Medical Research Discovers COPD, Asthma and Cancers Share Common Gene

Around 20 years ago, a gene was discovered by medical scientists that until recently, has been misclassified, and more recent studies shed more light on it. Researchers from the Washington University School of Medicine in St. Louis published the findings of their study in eLife, an online medical publication. This gene was found to be a common link between asthma and COPD and a few different kinds of cancer.

On the surface, these diseases have some things in common. Shortness of breath, wheezing the inflammation of the lungs and excess mucus production in the lungs. The thing these have in common with this gene, in particular, is mucus production.

The gene is called Calcium-activated chloride channel regulator 1, or CLCA1 for short. If you're not a genetic scientist, it can be hard to understand the details of how this gene works.

However, one definite piece of information from the study suggests that when this gene is present, it makes the occurrence of a common symptom of these different diseases more probable.

One interest aspect of these findings is how new genetic treatments might be underway to help people with these diseases. For example, if someone has cystic fibrosis, their mucus is too thick and sticky. Researchers have hinted toward using this gene to help fix that problem.

This may also open doors for treating diseases like asthma at a genetic level in the near future. Such treatments are still under scrutiny and are being researched before they can even begin to be used in the experimental stages.

Someday, they might be able to effectively treat people with asthma, COPD or cancer with gene therapy. This will be exciting, even if they are only able to lessen the symptoms, and not get off them completely.

Unlike COPD, which is most commonly caused by smoking cigarettes, asthma is mostly hereditary, but can also be developed from environmental factors. If a young person is diagnosed with asthma, it can only be treated by medications. Sometimes it will go away as the child becomes an adult, and sometimes it can be developed in adulthood. Either way, being able to treat it on the genetic level will be a huge breakthrough.

COPD might not be able to be treated genetically since the lung tissue itself has been damaged. However, lung transplants can be an option for those with severe COPD, if there is a donor available. Currently, moderate COPD can only be treated with medication and by adopting a healthier lifestyle.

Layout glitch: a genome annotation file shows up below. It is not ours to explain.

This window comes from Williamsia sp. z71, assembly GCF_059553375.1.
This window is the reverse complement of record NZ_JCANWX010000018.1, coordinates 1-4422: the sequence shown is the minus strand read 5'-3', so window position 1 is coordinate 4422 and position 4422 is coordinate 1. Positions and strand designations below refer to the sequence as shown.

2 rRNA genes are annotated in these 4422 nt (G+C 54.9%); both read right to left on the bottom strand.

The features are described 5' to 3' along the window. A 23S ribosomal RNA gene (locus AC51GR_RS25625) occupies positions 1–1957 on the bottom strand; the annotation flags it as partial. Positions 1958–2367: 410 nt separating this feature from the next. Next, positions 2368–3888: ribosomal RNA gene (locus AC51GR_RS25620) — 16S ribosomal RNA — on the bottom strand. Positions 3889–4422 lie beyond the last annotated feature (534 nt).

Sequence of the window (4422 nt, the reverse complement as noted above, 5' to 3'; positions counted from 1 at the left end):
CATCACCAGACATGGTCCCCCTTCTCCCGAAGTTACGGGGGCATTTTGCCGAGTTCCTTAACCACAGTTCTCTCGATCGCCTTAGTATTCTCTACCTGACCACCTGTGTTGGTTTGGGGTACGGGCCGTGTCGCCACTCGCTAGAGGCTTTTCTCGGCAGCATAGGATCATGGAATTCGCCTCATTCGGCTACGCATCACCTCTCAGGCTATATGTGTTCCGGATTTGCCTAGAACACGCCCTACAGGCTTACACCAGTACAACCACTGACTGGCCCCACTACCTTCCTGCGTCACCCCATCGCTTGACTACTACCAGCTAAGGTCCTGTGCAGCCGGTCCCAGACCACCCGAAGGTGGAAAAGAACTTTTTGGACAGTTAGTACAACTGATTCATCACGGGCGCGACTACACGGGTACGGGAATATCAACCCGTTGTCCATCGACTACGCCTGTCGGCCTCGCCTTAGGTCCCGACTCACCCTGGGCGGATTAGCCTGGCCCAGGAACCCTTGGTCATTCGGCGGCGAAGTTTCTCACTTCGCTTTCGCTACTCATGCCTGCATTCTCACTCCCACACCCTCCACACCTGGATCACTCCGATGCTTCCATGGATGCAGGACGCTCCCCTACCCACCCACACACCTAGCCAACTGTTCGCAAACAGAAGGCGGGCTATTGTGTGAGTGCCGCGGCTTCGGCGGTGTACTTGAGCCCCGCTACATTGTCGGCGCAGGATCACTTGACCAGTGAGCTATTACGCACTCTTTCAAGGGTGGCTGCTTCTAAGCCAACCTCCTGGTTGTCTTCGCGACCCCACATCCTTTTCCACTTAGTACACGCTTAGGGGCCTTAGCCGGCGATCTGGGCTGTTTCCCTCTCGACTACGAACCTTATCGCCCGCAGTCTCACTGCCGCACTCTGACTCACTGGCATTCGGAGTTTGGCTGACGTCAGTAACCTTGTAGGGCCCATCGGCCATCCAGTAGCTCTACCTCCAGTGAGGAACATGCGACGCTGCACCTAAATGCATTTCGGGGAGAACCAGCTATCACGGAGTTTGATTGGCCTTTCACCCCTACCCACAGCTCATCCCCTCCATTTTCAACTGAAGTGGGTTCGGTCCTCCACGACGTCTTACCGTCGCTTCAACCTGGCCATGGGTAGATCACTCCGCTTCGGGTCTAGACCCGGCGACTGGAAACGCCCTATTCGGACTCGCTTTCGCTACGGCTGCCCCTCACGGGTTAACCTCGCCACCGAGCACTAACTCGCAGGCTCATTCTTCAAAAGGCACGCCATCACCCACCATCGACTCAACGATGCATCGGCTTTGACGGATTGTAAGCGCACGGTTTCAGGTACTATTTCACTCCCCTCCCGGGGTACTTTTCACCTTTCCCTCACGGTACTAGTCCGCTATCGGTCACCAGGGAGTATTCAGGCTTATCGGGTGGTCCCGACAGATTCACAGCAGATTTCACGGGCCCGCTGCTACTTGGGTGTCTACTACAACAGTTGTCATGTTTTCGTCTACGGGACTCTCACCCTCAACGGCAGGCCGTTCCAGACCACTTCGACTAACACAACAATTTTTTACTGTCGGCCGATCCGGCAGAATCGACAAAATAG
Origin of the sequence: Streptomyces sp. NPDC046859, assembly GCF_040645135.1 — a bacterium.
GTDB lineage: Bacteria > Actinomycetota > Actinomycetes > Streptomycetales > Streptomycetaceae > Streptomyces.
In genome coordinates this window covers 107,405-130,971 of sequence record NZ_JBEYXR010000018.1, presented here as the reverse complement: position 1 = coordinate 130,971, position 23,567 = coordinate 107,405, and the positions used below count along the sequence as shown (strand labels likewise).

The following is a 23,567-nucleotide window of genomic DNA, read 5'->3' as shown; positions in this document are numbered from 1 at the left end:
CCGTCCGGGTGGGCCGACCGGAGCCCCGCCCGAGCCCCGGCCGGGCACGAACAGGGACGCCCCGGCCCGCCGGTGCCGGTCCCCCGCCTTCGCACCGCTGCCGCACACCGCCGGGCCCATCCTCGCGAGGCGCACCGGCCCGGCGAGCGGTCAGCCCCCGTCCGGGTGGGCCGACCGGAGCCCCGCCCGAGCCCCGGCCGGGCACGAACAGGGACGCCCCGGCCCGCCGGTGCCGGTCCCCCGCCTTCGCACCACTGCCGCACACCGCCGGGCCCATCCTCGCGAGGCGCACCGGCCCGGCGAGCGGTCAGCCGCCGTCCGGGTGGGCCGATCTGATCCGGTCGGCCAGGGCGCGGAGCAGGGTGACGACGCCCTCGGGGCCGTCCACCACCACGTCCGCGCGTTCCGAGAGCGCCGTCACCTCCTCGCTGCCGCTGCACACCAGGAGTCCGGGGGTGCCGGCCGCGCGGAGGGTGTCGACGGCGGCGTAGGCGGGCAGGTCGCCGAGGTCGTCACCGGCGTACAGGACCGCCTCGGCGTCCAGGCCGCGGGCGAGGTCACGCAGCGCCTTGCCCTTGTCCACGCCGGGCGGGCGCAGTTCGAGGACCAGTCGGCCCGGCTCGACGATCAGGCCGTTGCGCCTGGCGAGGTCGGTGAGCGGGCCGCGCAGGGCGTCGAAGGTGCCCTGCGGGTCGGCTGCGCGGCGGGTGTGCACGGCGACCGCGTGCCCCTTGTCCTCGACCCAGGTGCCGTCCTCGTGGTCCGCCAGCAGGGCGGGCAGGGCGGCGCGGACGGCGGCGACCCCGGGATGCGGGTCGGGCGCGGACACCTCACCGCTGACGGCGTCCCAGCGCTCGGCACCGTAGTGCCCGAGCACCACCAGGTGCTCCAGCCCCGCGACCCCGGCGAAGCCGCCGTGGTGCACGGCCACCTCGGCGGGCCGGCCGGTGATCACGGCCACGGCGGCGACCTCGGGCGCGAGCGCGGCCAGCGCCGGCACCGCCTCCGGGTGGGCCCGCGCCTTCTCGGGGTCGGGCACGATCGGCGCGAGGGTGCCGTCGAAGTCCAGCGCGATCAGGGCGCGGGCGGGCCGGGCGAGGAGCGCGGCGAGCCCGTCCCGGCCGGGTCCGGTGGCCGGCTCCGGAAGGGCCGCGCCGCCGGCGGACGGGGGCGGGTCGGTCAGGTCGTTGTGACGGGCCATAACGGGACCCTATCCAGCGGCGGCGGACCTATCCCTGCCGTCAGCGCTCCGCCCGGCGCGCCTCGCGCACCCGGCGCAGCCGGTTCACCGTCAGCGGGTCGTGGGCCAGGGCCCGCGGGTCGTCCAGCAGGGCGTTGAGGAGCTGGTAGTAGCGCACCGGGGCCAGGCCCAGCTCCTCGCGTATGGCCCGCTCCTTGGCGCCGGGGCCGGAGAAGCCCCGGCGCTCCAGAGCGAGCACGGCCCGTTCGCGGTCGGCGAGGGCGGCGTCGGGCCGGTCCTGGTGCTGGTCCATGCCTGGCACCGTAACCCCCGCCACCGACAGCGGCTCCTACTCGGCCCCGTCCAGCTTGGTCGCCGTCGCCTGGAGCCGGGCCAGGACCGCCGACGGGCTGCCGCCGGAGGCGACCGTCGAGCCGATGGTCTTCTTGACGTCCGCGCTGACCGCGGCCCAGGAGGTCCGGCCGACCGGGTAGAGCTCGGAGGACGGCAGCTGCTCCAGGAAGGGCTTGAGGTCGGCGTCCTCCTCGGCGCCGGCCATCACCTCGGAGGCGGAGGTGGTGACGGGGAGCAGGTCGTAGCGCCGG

Gene therapy and manipulating the building blocks of our cells might not be possible quite yet, but findings like this bring us closer each step of the way.

Information on this page is for reference and educational purposes only. For more information about COPD, asthma or cancer, talk to your doctor or primary care provider.

Page last updated: October 5, 2018


About Scott Ridl: Scott joined American Medical Sales and Rentals in 2008 as a Web Manager and Content Writer. He is a writer and designer. He is extensively trained on oxygen therapy products from leading manufacturers such as Inogen, Respironics, Chart, Invacare, ResMed and more. Scott works closely with respiratory therapists and oxygen specialists to educate the community about oxygen therapy products, COPD, asthma and lung diseases. He writes weekly columns and is passionate about educating the community on oxygen therapy and respiratory issues.

One thought on “Medical Research Discovers COPD, Asthma and Cancers Share Common Gene”

  • Roxlyn G. Cole
    Roxlyn G. Cole April 29, 2015 at 6:30 am

    COPD is often the result of smoking 20-25%...but the other 80% of persons getting copd it is from occupational reasons such as farming (dust chemicals) and construction workers - dust/chemicals - there is lifeguard lung- too many other occupational lung diseases to mention... I wish folks would quit blaming it all on smoking - include the other reasons so those folks will take better care to protect their lungs too. I don't want anyone to get COPD if they can help it.


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